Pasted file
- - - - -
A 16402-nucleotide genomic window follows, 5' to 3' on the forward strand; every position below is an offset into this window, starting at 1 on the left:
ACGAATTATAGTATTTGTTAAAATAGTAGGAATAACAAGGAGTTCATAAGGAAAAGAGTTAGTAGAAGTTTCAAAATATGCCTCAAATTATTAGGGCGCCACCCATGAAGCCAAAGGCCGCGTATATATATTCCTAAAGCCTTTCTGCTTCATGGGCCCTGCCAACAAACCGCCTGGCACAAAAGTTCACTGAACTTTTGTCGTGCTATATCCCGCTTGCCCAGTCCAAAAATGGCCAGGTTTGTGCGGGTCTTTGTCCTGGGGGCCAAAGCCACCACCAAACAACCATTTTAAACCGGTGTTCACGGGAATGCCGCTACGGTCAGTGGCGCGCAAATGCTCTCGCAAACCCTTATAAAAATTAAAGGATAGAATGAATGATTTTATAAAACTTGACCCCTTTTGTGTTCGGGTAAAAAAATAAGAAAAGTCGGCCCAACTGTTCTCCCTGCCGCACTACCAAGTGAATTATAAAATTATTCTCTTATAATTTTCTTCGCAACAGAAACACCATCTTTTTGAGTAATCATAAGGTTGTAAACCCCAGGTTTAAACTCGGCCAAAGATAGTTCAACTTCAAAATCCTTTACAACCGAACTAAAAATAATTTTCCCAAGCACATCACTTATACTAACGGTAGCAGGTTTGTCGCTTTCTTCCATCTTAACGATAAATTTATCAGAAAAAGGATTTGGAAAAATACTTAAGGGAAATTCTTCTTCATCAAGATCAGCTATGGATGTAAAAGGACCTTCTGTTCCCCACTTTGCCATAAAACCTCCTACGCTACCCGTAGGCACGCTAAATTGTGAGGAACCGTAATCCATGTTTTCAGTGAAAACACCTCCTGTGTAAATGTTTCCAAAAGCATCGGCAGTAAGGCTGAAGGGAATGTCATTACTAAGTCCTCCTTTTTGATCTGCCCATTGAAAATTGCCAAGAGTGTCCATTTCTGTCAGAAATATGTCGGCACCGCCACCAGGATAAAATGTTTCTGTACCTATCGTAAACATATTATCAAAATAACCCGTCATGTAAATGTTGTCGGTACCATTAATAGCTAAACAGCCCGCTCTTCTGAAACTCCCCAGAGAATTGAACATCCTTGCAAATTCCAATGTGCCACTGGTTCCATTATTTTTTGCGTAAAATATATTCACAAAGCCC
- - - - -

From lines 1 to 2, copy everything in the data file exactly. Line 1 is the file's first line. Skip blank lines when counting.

A 16402-nucleotide genomic window follows, 5' to 3' on the forward strand; every position below is an offset into this window, starting at 1 on the left:
ACGAATTATAGTATTTGTTAAAATAGTAGGAATAACAAGGAGTTCATAAGGAAAAGAGTTAGTAGAAGTTTCAAAATATGCCTCAAATTATTAGGGCGCCACCCATGAAGCCAAAGGCCGCGTATATATATTCCTAAAGCCTTTCTGCTTCATGGGCCCTGCCAACAAACCGCCTGGCACAAAAGTTCACTGAACTTTTGTCGTGCTATATCCCGCTTGCCCAGTCCAAAAATGGCCAGGTTTGTGCGGGTCTTTGTCCTGGGGGCCAAAGCCACCACCAAACAACCATTTTAAACCGGTGTTCACGGGAATGCCGCTACGGTCAGTGGCGCGCAAATGCTCTCGCAAACCCTTATAAAAATTAAAGGATAGAATGAATGATTTTATAAAACTTGACCCCTTTTGTGTTCGGGTAAAAAAATAAGAAAAGTCGGCCCAACTGTTCTCCCTGCCGCACTACCAAGTGAATTATAAAATTATTCTCTTATAATTTTCTTCGCAACAGAAACACCATCTTTTTGAGTAATCATAAGGTTGTAAACCCCAGGTTTAAACTCGGCCAAAGATAGTTCAACTTCAAAATCCTTTACAACCGAACTAAAAATAATTTTCCCAAGCACATCACTTATACTAACGGTAGCAGGTTTGTCGCTTTCTTCCATCTTAACGATAAATTTATCAGAAAAAGGATTTGGAAAAATACTTAAGGGAAATTCTTCTTCATCAAGATCAGCTATGGATGTAAAAGGACCTTCTGTTCCCCACTTTGCCATAAAACCTCCTACGCTACCCGTAGGCACGCTAAATTGTGAGGAACCGTAATCCATGTTTTCAGTGAAAACACCTCCTGTGTAAATGTTTCCAAAAGCATCGGCAGTAAGGCTGAAGGGAATGTCATTACTAAGTCCTCCTTTTTGATCTGCCCATTGAAAATTGCCAAGAGTGTCCATTTCTGTCAGAAATATGTCGGCACCGCCACCAGGATAAAATGTTTCTGTACCTATCGTAAACATATTATCAAAATAACCCGTCATGTAAATGTTGTCGGTACCATTAATAGCTAAACAGCCCGCTCTTCTGAAACTCCCCAGAGAATTGAACATCCTTGCAAATTCCAATGTGCCACTGGTTCCATTATTTTTTGCGTAAAATATATTCACAAAGCCC